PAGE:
Musharraf Ali Farooqi's Between Clay and Dust (2012; 2014)

Between Clay and Dust - Musharraf Ali Farooqi

Between Clay and Dust is not only about the partitioning of Pakistan but also about a conflict within the akhara, not only about national identities but personal ties as well.

 

"‘How simple Ustad Ramzi made it look.’
‘It is not without reason that he is the Ustad-e-Zaman.’
‘Just wait until Tamami becomes Ustad-e-Zaman,’ one of Tamami’s friends casually remarked.
Everyone in the akhara became silent when the words were uttered. Tamami’s friend realized his indiscretion and became quiet."

 

The disruption of tradition creates many opportunities for conflict and meditation. Readers who are introduced to this conflict when it is burgeoning have had little experience with the tone set over many years by Ustad Ramzi, but they are engaged with the story in anticipation of dramatic change, so they share in misunderstandings like that of Tamami's friend.

 

Indeed, much of the emotional heft of this story rests in misunderstandings and missed connections, in severences that might have been avoided.

 

"Tamami realized they had mistaken Ustad Ramzi’s embrace for a grappling lock. Ustad Ramzi also regarded the trainees with a surprised look.
Come see Ustad Ramzi and Tamami fight!’"

 

Two wrestlers in a lock could easily be mistaken for sharing an embrace, particularly out of context. Those embroiled in the conflict are less likely to miss the cues, but those on the margins are ever-shfting, uncertain as to the nature of what they are observing.

 

"That the ties between them could be so easily severed – and that there would be no attempt at a rapprochement... was something [he] could neither understand nor bear." [This passage has been edited to avoid spoilers.]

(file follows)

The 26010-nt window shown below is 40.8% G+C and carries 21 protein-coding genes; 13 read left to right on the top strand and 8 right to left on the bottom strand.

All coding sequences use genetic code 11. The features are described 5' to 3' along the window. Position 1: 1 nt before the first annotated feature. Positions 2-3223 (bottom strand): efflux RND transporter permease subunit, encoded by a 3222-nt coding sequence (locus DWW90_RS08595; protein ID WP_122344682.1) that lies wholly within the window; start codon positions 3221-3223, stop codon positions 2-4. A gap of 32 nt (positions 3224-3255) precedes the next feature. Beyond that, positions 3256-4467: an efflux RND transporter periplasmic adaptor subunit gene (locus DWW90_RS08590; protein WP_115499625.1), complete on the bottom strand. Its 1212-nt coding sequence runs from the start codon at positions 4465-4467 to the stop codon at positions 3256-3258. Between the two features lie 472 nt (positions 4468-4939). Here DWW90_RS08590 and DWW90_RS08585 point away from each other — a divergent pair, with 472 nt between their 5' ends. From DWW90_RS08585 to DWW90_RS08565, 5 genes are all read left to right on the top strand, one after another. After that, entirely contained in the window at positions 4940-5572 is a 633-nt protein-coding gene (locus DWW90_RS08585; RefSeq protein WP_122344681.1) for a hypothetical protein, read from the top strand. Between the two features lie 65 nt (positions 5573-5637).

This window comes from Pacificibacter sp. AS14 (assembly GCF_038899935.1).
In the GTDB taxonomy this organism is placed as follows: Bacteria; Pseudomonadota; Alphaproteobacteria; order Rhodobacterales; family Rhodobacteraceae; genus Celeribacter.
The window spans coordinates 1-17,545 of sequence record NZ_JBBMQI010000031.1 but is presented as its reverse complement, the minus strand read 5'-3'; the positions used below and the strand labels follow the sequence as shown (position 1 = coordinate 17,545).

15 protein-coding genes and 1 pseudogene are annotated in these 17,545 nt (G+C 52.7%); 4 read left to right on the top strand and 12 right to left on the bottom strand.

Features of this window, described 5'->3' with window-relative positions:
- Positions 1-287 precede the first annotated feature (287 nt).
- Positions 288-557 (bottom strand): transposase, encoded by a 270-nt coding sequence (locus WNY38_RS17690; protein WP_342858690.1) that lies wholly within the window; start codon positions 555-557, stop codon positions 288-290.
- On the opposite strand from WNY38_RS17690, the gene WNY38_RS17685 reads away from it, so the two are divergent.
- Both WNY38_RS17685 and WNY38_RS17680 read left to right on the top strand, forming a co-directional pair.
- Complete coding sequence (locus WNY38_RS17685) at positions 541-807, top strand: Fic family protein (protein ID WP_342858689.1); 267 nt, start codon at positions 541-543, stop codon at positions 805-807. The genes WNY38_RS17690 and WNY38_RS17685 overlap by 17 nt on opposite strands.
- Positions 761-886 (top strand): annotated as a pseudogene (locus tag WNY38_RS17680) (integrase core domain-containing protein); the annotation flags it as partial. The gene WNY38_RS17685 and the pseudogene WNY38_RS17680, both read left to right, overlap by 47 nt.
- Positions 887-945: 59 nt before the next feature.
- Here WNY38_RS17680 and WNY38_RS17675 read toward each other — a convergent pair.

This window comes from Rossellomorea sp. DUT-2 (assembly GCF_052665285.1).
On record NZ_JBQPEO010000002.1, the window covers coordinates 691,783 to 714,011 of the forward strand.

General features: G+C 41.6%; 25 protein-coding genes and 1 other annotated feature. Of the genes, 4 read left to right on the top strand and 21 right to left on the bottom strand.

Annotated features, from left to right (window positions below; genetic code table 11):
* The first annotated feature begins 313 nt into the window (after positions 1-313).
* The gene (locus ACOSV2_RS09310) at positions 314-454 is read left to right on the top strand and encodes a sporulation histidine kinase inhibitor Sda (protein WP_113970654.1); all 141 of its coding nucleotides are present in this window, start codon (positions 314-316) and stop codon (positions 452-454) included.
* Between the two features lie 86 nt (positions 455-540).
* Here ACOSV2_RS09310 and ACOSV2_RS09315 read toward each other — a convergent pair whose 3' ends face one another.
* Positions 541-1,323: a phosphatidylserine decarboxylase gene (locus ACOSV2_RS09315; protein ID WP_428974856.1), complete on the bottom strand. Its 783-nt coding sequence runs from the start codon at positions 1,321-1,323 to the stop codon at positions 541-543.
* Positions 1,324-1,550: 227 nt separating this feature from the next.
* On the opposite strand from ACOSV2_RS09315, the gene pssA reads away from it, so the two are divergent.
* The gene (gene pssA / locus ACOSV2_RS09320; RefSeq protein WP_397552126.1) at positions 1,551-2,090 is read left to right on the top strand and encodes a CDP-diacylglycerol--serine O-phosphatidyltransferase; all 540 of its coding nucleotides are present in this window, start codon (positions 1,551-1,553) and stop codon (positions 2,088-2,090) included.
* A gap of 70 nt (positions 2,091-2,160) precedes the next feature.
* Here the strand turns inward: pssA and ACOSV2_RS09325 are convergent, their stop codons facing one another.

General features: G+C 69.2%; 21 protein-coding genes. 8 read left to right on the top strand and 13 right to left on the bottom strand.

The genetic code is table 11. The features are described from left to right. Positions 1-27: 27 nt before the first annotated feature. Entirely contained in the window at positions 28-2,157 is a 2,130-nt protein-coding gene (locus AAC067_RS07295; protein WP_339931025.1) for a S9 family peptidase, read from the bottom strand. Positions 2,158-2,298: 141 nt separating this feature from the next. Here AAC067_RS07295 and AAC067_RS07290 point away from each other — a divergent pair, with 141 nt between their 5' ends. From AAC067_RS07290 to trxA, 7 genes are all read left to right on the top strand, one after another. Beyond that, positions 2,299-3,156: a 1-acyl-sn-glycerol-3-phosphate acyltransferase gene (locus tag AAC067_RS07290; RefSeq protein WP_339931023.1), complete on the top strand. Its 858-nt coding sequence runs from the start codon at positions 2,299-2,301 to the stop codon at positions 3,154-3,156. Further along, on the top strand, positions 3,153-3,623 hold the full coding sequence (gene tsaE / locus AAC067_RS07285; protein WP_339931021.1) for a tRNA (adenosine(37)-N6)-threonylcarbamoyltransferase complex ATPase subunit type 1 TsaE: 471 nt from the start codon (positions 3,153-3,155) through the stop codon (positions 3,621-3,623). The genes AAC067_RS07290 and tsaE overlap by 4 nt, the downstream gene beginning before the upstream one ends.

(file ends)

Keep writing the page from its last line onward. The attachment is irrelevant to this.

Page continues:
Breaks in relationships, between men and between nations, lead to meditations on broader concerns about community and peace, leadership and balance.

 

"Did the essence of art not lie in creating a delicate harmony between strength and the opposing force? Did it not lie in keeping power bridled?"

 

Musharaff Ali Farooqi poses questions like this, but he does not present answers in plain-spoken prose. Instead the characters in his narrative ponder and press at their uncertainties, but there is no resolution.

 

"Ustad Ramzi no longer knew if it was grief he wanted to share or some guilt which he wished to confess to lighten his heart’s burden before her."

 

What does one do in the wake of a tremendous loss, and how does one manage their own participation in the circumstances which led to it? How much sorrow must be borne alone and can some be eased in company? To what extent does one's identity rest solely in contrast to a force with which one has long struggled?

 

Although the questions are often posed directly on the page in Between Clay and Dust, the narrative is relatively short and one imagines many longer drafts having been painfully reduced to boil down the tale to its essentials.

 

Upon finishing, the novel may leave readers with the sense of burden which follows the reading of stories about war and conflict, but without the declarative tone that sometimes accompanies such stories; the work embodies a sense of much-to-discuss, which does not lessen the weight of the story but it does sway the balance towards hope and away from despair.

This review originally appeared on BuriedInPrint.